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Will Russia Regulate Blogs Like Mass Media?

Anonymous does not care. Images remixed by Andrey Tselikov.

Anonymous does not know or care. Images remixed by Andrey Tselikov.

On April 7, 2014 two Russian MPs announced [ru] they would be proposing yet anther law controlling the flow of information on the RuNet. According to Andrei Lugovoi and Vadim Dengin, both Liberal Democrats, under their proposal bloggers with an audience of more than 3,000 readers would face the same regulations as all Russian mass media. The regulations would require fact-checking, age restriction warnings, and obeying election laws, among other responsibilities.

As Vadim Dengin told the news portal TJournal [ru], the number of readers would be determined from the number of unique visitors, and that all “bots” would be excluded from the numbers. According to Dengin, Roskomnadzor, Russia's media regulator, has the capacity to maintain such a registry of popular blogs. 

The announcement understandably incensed Russian bloggers, some of whom view this as simply another step in the Kremlin's steadily increasing control Russia's unruly and critical blogosphere. Oleg Kozyrev, journalist and blogger with over 8,000 “friends” on LiveJournal and over 46,000 followers on Twitter, wrote [ru] that the proposal would essentially negate blogger rights to free expression of their opinion. It is clear, said Kozyrev, that this silencing would be directed against “socio-political bloggers, civic and ecological projects.”

Art gallery owner and former political spin doctor Marat Guelman was also perturbed [ru]:

Не смешно: Они действительно решили блоги у которых свыше 3000 читателей при равнять к СМИ. Я не понимал как это будет работать, а тут обьяснили. Получаешь предписание обязывающее зарегестрировать. А то понимаешь Все СМИ позакрывали, а журналисты, блядь, всё никак не кончаются. У меня в твиттере 63 000.

Not funny: They really decided to equate blogs with over 3000 readers to mass media. I didn't understand how it would work, but someone explained. You get an order that requires you to register [your blog]. Because, you understand, they've shut down all the [actual] mass media, but the f*cking journalists just won't stop writing. I have 63,000 [followers] on my Twitter.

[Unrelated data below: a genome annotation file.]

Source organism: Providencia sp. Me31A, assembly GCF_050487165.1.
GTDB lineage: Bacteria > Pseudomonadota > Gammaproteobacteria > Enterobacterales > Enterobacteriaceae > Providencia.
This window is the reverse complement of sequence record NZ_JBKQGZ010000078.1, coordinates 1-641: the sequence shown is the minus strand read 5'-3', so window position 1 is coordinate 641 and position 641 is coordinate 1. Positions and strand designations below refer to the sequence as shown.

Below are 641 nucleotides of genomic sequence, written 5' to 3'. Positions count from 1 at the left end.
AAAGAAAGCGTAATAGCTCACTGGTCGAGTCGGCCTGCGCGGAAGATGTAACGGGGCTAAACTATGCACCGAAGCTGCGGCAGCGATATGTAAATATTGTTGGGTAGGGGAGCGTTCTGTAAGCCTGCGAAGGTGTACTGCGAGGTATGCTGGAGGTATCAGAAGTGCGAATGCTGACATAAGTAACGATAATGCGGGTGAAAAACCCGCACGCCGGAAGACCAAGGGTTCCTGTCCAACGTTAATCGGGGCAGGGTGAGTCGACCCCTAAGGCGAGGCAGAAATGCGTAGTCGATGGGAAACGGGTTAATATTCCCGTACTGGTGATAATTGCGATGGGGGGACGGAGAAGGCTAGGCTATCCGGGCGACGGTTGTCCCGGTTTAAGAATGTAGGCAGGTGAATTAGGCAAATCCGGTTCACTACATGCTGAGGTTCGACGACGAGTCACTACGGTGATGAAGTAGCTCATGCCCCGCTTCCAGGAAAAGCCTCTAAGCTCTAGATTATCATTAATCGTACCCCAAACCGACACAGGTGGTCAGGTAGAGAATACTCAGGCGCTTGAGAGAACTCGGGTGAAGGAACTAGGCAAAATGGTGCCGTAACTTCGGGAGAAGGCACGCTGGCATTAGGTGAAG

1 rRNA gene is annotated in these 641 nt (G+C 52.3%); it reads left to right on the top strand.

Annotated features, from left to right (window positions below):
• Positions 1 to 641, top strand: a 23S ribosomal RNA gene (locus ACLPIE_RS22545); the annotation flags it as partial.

Ivan Zassoursky, a professor of journalism at Moscow State University, wrote [ru] on his Facebook that the proposal has a different, more serious goal in mind. Because it would be impossible for Russia to regulate Twitter and Facebook, he believes that such a law would in effect block Russians “without access to VPN” from accessing major foreign social networks.

At least one blogger thinks [ru] that such a law, if passed, would prove to be a net positive. Unless you are planning to evade taxes, publish personal information, or libel, says Oleg Lurie, you have nothing to worry about. Furthermore, if the government wants to shut down a blog, it already has the power to do so. There are also positives — if bloggers become mass media, government agencies will be required to respond to information requests and cooperate with bloggers the same as they do with journalists.

Most people are not convinced, however, and feel that even if effective, a law that limits freedom of expression will cause more trouble than it is worth. As former banker and popular blogger Roman Avdeev put it [ru]:

Я не хочу проводить никаких параллелей, но когда в Египте отключили Facebook и twitter, люди просто вышли на улицы… Нужно ли нам это?

I don't want to draw any parallels, but when in Egypt they turned off Facebook and Twitter, people just took to the streets… Do we need that?

  • Pingback: Will Russia Regulate Blogs Like Mass Media? | Freedom, Justice, Equality News

  • Robert Young